Blackstock is confident that the future of Bitstrips remains bright. “We’ve only scratched the surface when it comes to Bitstrips’ popularity,” he said.
Asked about his own background and attraction to the comic medium, Blackstock said it began “through mass consumption of comics.” He realized early on that he enjoyed making comics himself.
“I’ve been making comics, animation and games since I was a kid. Before creating Bitstrips, I spent 10 years developing another epic cartoon project called Griddleville, which I partially funded by running animation workshops in schools.”
Blackstock himself spent considerable time in school drawing instead of studying. Following high school he studied film at York University in Toronto only to drop out, he explained, “when I became too busy with other projects that were much more exciting than what was happening in my classes.”
Jews have played an influential role in the history of the cartoon genre and some of those involved had a profound influence on Blackstock. His primary inspirations were “the amazing old cartoons by the Fleischer Brothers,” Max and Dave Fleischer whose New York-based Fleischer Studios produced theatrical shorts and feature films until the animation company was acquired by Paramount Pictures. Other significant influences were Mad Magazine’s founder, William Gaines, and Stan Lee’s Marvel Comics. One of Blackstock’s favorite modern cartoonists is Daniel Clowes, known for graphic novels such as Ghost World.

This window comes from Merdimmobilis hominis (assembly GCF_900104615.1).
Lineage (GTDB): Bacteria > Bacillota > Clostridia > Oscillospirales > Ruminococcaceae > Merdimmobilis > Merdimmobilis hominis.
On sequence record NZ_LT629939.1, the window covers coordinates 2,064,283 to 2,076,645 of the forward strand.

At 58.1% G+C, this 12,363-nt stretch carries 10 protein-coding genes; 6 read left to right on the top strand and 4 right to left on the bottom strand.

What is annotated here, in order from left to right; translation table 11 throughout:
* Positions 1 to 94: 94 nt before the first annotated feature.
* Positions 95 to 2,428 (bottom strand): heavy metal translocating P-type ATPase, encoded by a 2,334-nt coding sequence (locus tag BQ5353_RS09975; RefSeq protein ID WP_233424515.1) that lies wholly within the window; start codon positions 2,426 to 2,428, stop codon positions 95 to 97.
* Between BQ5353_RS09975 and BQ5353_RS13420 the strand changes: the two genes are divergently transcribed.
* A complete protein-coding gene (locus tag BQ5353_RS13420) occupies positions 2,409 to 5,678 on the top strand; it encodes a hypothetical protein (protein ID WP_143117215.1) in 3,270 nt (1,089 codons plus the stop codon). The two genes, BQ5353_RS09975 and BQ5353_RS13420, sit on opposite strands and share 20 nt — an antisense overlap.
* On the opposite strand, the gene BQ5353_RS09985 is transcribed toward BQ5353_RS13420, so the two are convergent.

But the work of a cartoonist is neither easy nor fast, which Blackstock fully realized while working on Griddleville, a cartoon from his own imagination.
“To create it,” Blackstock related, “I locked myself in a small room and taught myself classical animation along with all kinds of software. In the end, it took three years to produce 11 minutes of animation. The resulting impatience was a contributing factor to the creation of Bitstrips.”
The burgeoning popularity of social media was also a strong influence. “The concept of Bitstrips from the beginning was to connect comics to social media – that comics could one day be one of the main forms of social media, just like photos or videos.”
Those who follow Bitstrips daily, weekly or close to holidays might notice themes. While Blackstock is Jewish, he doesn’t limit Bitstrips to any one audience.
“Bitstrips are enjoyed by all cultures across the world – we try to make them as universal as possible, so that anyone anywhere can find a comic to express themselves through.”
Yet Blackstock gives a nod to members of his tribe. “We do have some scenes in the app based on Jewish holidays, which I think are pretty funny.”
Arthur Wolak is a freelance writer based in Vancouver. A version of this article was originally published in the Times of Israel.